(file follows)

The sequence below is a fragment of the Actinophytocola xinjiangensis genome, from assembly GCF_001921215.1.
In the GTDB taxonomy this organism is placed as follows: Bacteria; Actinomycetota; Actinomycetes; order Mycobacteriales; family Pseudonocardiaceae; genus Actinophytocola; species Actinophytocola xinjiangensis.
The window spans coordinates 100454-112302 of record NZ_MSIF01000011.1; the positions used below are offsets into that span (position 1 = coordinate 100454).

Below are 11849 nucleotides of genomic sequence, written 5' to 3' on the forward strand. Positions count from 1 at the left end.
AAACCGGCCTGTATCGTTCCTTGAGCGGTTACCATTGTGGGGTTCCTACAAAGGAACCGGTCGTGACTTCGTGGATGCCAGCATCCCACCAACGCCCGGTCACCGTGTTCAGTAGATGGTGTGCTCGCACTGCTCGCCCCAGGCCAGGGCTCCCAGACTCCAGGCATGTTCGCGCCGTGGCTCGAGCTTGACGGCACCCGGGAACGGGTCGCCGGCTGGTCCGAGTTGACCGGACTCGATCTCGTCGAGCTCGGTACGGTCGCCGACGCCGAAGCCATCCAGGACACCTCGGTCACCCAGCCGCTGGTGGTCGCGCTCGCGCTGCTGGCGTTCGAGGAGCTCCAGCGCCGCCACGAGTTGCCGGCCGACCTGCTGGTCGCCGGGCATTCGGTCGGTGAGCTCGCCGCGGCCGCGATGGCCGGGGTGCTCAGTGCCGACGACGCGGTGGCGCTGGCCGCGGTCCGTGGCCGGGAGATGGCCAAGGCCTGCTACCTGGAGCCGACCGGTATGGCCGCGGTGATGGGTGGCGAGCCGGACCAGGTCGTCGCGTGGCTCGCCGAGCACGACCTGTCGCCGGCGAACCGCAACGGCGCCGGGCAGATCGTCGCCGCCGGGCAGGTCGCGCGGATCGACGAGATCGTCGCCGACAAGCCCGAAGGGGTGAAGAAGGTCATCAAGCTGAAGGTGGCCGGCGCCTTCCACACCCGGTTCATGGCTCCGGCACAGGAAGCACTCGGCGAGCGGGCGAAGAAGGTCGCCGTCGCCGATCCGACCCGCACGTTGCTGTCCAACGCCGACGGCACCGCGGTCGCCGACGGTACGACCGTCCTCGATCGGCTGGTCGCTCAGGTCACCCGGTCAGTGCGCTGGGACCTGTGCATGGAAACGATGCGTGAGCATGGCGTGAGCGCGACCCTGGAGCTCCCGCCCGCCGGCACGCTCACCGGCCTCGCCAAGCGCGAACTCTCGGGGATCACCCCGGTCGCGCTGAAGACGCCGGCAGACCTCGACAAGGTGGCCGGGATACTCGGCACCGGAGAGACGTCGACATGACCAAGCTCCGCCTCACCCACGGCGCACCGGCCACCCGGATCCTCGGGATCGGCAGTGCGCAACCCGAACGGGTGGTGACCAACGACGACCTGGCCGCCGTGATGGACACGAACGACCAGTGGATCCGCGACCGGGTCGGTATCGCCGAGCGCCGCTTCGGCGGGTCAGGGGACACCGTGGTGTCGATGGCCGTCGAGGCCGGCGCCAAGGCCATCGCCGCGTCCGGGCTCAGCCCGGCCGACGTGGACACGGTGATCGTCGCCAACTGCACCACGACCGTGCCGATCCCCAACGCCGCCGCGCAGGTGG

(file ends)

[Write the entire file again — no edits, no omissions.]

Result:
The sequence below is a fragment of the Actinophytocola xinjiangensis genome, from assembly GCF_001921215.1.
In the GTDB taxonomy this organism is placed as follows: Bacteria; Actinomycetota; Actinomycetes; order Mycobacteriales; family Pseudonocardiaceae; genus Actinophytocola; species Actinophytocola xinjiangensis.
The window spans coordinates 100454-112302 of record NZ_MSIF01000011.1; the positions used below are offsets into that span (position 1 = coordinate 100454).

Below are 11849 nucleotides of genomic sequence, written 5' to 3' on the forward strand. Positions count from 1 at the left end.
AAACCGGCCTGTATCGTTCCTTGAGCGGTTACCATTGTGGGGTTCCTACAAAGGAACCGGTCGTGACTTCGTGGATGCCAGCATCCCACCAACGCCCGGTCACCGTGTTCAGTAGATGGTGTGCTCGCACTGCTCGCCCCAGGCCAGGGCTCCCAGACTCCAGGCATGTTCGCGCCGTGGCTCGAGCTTGACGGCACCCGGGAACGGGTCGCCGGCTGGTCCGAGTTGACCGGACTCGATCTCGTCGAGCTCGGTACGGTCGCCGACGCCGAAGCCATCCAGGACACCTCGGTCACCCAGCCGCTGGTGGTCGCGCTCGCGCTGCTGGCGTTCGAGGAGCTCCAGCGCCGCCACGAGTTGCCGGCCGACCTGCTGGTCGCCGGGCATTCGGTCGGTGAGCTCGCCGCGGCCGCGATGGCCGGGGTGCTCAGTGCCGACGACGCGGTGGCGCTGGCCGCGGTCCGTGGCCGGGAGATGGCCAAGGCCTGCTACCTGGAGCCGACCGGTATGGCCGCGGTGATGGGTGGCGAGCCGGACCAGGTCGTCGCGTGGCTCGCCGAGCACGACCTGTCGCCGGCGAACCGCAACGGCGCCGGGCAGATCGTCGCCGCCGGGCAGGTCGCGCGGATCGACGAGATCGTCGCCGACAAGCCCGAAGGGGTGAAGAAGGTCATCAAGCTGAAGGTGGCCGGCGCCTTCCACACCCGGTTCATGGCTCCGGCACAGGAAGCACTCGGCGAGCGGGCGAAGAAGGTCGCCGTCGCCGATCCGACCCGCACGTTGCTGTCCAACGCCGACGGCACCGCGGTCGCCGACGGTACGACCGTCCTCGATCGGCTGGTCGCTCAGGTCACCCGGTCAGTGCGCTGGGACCTGTGCATGGAAACGATGCGTGAGCATGGCGTGAGCGCGACCCTGGAGCTCCCGCCCGCCGGCACGCTCACCGGCCTCGCCAAGCGCGAACTCTCGGGGATCACCCCGGTCGCGCTGAAGACGCCGGCAGACCTCGACAAGGTGGCCGGGATACTCGGCACCGGAGAGACGTCGACATGACCAAGCTCCGCCTCACCCACGGCGCACCGGCCACCCGGATCCTCGGGATCGGCAGTGCGCAACCCGAACGGGTGGTGACCAACGACGACCTGGCCGCCGTGATGGACACGAACGACCAGTGGATCCGCGACCGGGTCGGTATCGCCGAGCGCCGCTTCGGCGGGTCAGGGGACACCGTGGTGTCGATGGCCGTCGAGGCCGGCGCCAAGGCCATCGCCGCGTCCGGGCTCAGCCCGGCCGACGTGGACACGGTGATCGTCGCCAACTGCACCACGACCGTGCCGATCCCCAACGCCGCCGCGCAGGTGG